Now that I had a connection to the Internet, I needed something to put the site on. I looked around the house and managed to scrounge up enough parts for an almost fully functional computer. I had RAM, a CPU, a video care, a network card, a case, a floppy drive, a keyboard, a crappy monitor, and a keyboard (if you had to go out and buy all the parts that I had just laying around, you would have spent about $40-$50, or you could have called up your computer geek friend and ask him to make something for you). I just needed a motherboard. A Super 7 motherboard (to put it mildly, a good one at a good price is next to impossible to find any more). I lucked out and a computer store locally had a decent one in stock, but he wanted something like $80 for it. I really wanted to get my site off the ground, but that was way more than I wanted to spend.

I caved.

I asked them to get it for me, and the proprietor told me that since it was the last one that I could have it for $60. Yeah, it was cheaper, but my wallet still stings.

Misc. Parts: $0
Motherboard: $60! (Ouch!)
Running total: $68

Okay. Now that we have an assembled computer, what do we do with it? This computer wasn’t nearly the class to run something like IIS (not like I could afford something like that anyway), so I turned to the Free Software solution. I decided to install Linux on the machine (if you’re following along at home, you can use Xitami or something similar on your main machine if you don’t want to bother with learning how to install/maintain a new operating system). After looking through the alternatives, I decided on Debian Linux with Apache. Mostly because it was a distribution that I could install from floppy disks (no CD-ROM, remember?).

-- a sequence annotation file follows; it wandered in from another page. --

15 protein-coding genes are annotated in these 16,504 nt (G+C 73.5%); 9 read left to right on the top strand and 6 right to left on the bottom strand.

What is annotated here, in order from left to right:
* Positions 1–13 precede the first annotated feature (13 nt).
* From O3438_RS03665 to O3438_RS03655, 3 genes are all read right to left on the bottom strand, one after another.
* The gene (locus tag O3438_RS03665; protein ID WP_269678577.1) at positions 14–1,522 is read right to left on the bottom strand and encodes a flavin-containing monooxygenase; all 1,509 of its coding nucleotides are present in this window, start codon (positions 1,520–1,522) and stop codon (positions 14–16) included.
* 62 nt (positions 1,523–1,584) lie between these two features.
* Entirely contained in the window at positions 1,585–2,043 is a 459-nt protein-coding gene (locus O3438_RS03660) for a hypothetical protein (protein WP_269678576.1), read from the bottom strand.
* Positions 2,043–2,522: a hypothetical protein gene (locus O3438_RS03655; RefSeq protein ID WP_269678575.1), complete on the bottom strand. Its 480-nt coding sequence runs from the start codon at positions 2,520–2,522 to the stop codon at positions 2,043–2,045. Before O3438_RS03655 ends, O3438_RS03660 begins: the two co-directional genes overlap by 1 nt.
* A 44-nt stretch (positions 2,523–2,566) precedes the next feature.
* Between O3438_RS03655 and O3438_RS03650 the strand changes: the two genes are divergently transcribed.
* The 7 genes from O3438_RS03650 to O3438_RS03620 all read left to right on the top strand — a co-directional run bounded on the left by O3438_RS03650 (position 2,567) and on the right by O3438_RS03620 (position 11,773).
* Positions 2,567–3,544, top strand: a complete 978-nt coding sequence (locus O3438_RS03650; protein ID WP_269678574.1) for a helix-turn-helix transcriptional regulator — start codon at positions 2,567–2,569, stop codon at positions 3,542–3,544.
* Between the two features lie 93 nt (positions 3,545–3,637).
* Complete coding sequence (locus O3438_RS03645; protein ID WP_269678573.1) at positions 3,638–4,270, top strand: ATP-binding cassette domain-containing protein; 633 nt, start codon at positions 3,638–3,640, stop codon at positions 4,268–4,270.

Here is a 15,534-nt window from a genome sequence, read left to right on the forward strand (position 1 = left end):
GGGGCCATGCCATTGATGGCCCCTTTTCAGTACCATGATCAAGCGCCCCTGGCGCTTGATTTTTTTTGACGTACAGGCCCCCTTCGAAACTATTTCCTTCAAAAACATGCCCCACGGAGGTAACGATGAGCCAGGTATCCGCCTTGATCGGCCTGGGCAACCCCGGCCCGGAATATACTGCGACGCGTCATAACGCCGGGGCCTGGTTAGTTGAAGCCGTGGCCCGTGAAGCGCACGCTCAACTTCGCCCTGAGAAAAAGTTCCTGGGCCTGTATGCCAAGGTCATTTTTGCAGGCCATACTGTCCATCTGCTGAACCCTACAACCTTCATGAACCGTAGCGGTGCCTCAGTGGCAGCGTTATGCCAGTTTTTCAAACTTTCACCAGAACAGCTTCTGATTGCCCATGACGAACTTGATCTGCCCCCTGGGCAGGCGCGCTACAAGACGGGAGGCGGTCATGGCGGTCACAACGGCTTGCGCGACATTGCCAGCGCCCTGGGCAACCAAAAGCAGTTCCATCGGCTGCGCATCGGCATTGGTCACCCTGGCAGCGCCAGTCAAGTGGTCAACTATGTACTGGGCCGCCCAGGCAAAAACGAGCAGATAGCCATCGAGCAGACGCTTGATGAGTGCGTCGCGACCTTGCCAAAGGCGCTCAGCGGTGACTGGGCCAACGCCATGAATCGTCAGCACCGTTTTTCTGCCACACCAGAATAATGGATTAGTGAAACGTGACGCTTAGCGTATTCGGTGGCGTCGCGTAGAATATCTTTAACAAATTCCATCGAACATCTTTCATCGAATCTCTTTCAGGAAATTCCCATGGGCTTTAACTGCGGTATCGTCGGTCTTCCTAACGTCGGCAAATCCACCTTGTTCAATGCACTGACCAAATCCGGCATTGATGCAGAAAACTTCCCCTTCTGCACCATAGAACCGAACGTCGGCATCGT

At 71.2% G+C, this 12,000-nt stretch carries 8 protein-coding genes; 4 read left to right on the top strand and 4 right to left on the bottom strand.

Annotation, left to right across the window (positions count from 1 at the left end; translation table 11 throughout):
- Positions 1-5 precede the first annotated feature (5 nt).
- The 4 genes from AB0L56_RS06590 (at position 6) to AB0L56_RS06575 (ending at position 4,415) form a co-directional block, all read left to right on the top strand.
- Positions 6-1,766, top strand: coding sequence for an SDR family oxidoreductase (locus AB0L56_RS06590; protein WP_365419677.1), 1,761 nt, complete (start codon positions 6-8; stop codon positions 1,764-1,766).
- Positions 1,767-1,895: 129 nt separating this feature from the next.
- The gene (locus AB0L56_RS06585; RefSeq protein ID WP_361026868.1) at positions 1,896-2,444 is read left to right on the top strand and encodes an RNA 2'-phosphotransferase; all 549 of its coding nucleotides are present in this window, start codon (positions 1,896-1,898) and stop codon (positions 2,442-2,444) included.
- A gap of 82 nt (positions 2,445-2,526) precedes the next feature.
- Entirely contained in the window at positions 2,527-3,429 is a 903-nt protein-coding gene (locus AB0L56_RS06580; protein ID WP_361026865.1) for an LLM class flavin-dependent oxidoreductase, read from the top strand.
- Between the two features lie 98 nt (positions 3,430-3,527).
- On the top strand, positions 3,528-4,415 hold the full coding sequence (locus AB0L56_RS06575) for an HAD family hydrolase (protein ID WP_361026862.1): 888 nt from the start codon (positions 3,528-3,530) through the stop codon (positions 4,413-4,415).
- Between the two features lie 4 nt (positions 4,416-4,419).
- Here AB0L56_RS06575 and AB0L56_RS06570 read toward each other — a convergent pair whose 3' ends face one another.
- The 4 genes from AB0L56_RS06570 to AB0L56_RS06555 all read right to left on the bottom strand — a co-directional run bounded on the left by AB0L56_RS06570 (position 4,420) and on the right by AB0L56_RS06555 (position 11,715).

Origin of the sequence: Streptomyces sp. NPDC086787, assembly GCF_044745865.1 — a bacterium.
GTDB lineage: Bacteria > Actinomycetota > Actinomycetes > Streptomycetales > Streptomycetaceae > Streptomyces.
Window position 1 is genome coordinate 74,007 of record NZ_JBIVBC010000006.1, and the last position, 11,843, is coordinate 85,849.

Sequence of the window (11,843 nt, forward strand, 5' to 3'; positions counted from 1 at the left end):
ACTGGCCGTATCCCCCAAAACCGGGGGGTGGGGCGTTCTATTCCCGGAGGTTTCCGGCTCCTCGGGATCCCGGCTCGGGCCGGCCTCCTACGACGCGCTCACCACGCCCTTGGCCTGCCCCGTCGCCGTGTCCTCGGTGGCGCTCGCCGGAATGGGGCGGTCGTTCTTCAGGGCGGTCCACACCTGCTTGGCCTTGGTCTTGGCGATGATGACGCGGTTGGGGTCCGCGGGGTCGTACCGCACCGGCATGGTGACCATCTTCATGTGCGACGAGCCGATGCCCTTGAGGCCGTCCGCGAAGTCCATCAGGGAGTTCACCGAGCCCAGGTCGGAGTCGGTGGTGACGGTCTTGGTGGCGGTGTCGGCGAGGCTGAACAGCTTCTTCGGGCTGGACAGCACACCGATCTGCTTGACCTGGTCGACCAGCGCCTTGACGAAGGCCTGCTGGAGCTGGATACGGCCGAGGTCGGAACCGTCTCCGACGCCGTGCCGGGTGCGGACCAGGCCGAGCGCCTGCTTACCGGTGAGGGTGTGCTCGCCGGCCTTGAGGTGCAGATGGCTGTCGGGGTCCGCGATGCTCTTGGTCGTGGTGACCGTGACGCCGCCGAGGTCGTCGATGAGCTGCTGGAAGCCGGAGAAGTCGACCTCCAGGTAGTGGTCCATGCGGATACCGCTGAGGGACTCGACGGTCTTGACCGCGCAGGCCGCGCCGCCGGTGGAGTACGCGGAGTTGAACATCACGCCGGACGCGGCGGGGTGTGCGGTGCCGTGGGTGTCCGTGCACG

Operating System Software: $0
Web Server Software: $0
Running Total: $68

That total doesn’t include all the time I put into learning how to administer my new system. I had never taken on a project like this before, so I was pretty new at everything. Thankfully, everything I wanted to do was documented well enough so that I could get everything going like I wanted it to.

[Fast forward a couple of weeks]

Okay, the system is up and running, Apache is serving up pages properly, and I’m ready to go! Well, sort of. In doing all of this setting up, I didn’t have time to create any kind of site. I really wanted to get something going, and I even spent a couple of days working on what kind of site that I wanted to build. It was then that I realized that it would take too long. I wanted a site and I wanted a site now, so I decided to look at the prepackaged solutions.